Phalaenopsis is one of the easiest orchids to grow, and the blooms can last for many months. They are an excellent choice for a beginner orchid parent. Phalaenopsis orchids’ biggest threat is the risk of rot. Be sure to keep the crown of the plants dry, especially at night. Also, groom your plants constantly, remove all old leaves and flowers, and check for bugs. These orchids are an advantageous plant for the beginner due to their easy culture.
PHALAENOPSIS ORCHID CARE
Phalaenopsis orchids don’t need a great amount of light. They really prefer a more shaded condition. Always filtered light – NEVER direct sunlight. If too much light is provided, leaves will turn reddish or yellow-green. A medium green color indicates a good light level.
Keep phalaenopsis orchids slightly damp at all times. These plants have no way to store water and therefore should not be allowed to dry out. It is important to water with tepid water and only in the morning, so the leaves have a chance to dry out before night. If water is left in the leaves’ crown, a rot may develop, so dry the crown before nightfall.
Phalaenopsis orchids should be around 70% to obtain the best growth. This can be provided by grouping plants together or to fill a tray with gravel and keep a layer of water in the bottom of the tray, making sure the bottom of the orchid pots do not come in contact with the water.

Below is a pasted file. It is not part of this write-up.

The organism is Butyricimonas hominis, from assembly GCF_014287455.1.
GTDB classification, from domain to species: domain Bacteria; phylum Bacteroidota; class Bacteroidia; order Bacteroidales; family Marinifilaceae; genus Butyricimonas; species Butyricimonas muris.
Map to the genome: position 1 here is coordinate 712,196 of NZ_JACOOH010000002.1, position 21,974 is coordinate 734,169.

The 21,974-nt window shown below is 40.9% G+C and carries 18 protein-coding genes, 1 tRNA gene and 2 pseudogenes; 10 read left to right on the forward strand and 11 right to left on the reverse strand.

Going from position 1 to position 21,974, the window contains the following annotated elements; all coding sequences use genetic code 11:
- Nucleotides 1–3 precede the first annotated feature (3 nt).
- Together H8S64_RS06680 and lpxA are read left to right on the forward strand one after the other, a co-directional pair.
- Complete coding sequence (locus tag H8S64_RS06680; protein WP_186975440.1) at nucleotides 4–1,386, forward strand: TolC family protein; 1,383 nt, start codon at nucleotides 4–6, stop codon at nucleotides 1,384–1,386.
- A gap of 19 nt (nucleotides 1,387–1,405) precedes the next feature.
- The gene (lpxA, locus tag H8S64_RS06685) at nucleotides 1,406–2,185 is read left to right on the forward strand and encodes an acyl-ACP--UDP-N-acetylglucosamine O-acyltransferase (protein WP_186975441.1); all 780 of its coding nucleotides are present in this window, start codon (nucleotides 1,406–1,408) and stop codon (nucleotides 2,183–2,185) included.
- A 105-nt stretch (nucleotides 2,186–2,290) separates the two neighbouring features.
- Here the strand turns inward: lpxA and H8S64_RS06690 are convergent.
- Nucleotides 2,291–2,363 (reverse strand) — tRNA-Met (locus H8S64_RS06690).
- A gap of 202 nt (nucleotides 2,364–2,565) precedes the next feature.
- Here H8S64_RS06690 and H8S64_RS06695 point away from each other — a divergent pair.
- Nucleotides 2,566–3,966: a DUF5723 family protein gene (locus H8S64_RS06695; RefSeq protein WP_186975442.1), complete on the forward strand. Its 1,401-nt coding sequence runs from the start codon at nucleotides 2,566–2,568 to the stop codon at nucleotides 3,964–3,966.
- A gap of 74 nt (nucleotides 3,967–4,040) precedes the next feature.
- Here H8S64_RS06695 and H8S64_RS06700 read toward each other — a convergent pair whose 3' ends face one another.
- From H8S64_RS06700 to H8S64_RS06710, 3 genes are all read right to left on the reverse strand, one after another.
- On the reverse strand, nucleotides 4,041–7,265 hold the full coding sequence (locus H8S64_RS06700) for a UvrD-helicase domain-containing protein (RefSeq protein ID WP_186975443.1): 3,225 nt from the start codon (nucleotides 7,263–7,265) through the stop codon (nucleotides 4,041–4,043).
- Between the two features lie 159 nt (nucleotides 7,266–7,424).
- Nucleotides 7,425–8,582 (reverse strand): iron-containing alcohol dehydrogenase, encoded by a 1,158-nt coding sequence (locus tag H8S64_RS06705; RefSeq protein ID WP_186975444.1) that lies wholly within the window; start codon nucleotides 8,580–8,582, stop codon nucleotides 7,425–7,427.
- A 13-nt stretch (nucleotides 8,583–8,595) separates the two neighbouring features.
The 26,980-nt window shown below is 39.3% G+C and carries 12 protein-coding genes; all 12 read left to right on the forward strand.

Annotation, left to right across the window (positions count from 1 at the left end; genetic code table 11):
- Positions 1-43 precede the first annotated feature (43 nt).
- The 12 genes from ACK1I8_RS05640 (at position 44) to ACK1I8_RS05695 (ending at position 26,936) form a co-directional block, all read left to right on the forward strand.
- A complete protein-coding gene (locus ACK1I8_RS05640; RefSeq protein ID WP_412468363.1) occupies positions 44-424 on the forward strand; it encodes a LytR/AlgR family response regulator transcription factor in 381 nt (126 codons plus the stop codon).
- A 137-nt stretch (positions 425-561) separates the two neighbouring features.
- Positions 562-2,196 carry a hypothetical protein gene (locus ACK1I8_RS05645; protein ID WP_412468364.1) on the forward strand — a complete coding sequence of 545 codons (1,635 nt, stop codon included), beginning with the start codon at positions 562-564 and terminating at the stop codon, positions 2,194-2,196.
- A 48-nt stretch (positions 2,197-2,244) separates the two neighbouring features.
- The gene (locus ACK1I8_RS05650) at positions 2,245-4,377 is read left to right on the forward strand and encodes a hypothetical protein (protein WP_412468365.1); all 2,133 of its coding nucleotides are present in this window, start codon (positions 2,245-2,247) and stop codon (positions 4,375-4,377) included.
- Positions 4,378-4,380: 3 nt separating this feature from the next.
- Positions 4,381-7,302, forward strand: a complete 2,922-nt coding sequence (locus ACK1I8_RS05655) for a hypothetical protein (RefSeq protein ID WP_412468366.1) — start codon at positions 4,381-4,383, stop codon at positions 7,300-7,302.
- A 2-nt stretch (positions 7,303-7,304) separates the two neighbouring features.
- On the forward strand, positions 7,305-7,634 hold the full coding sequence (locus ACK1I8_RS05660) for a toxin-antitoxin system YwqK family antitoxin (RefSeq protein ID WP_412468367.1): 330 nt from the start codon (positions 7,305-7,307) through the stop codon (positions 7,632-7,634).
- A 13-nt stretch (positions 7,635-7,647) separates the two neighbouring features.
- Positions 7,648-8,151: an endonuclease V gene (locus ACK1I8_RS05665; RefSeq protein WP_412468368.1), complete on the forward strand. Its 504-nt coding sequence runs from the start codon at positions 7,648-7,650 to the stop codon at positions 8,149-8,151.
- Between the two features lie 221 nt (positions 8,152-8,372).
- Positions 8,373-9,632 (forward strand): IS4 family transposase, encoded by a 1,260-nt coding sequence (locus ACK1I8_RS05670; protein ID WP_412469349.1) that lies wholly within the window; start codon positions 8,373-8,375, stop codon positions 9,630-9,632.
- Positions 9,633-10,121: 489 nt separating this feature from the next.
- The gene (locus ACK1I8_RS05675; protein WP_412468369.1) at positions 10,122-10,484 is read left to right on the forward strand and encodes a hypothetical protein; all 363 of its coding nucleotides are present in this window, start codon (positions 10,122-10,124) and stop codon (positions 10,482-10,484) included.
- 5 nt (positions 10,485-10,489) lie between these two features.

Phalaenopsis orchids like warmth and prefer night temperatures above 60 degrees. 85 degrees during the day is ideal. To help initiate flowers, a period of lower night temps around 55-60 works best.
During growth periods, a 30-10-10 formulation should be used if growing in the bark and a balanced formulation if other media is used. Do not feed during the winter months.
POTTING PHALAENOPSIS ORCHIDS
Repot your phalaenopsis orchids about once a year as it seems to like being repotted, and it seems to encourage new growth. Many times the oldest leaf will die after repotting. It is a common occurrence. Most phalaenopsis will only have 3-5 leaves on the plant at one time. Making sure the air movement is essential to growing all orchids. Remember that they live in the tops of trees. This also helps the flowers to last for a longer period of time in pristine condition.
OTHER ORCHID SUGGESTIONS
CYMBIDIUM ORCHIDS – Cymbidium flowers last for several months, and they typically bloom early in the year to brighten a winter day. They are hardy enough to withstand a few degrees of frost. Cymbidiums are grown outdoors in many parts of the country. Cymbidium orchids have an oriental look with their grass-like leaves and the flowers high above the foliage. Flowers have excellent, lasting qualities and come in every color but blue.
PAPHIOPEDILUM ORCHIDS – Paphiopedilums or “paphs” are very easy to grow. They remain compact in their growth habit and have attractive foliage with long-lasting flowers in a wide range of colors. Although classed as terrestrials, they do not really grow in the ground. Rather, they grow in a layer of decaying vegetation found on the forest floor. It is helpful to know where an orchid grows in nature to more easily duplicate these conditions in our home or greenhouse.
VANILLA ORCHIDS – The Vanilla Orchid is grown for curiosity more than the flower. The fleshy green leaves grow in a zig-zag pattern clinging to the bark by aerial roots formed by each leaf node. The plant can climb up to 30 feet tall when it then produces the flower and the seed pods. The blooms are yellow-green with a yellow-orange labellum resembling the Cattleya flower. Since the Vanilla is vining, a stake or trellis should be used for support.
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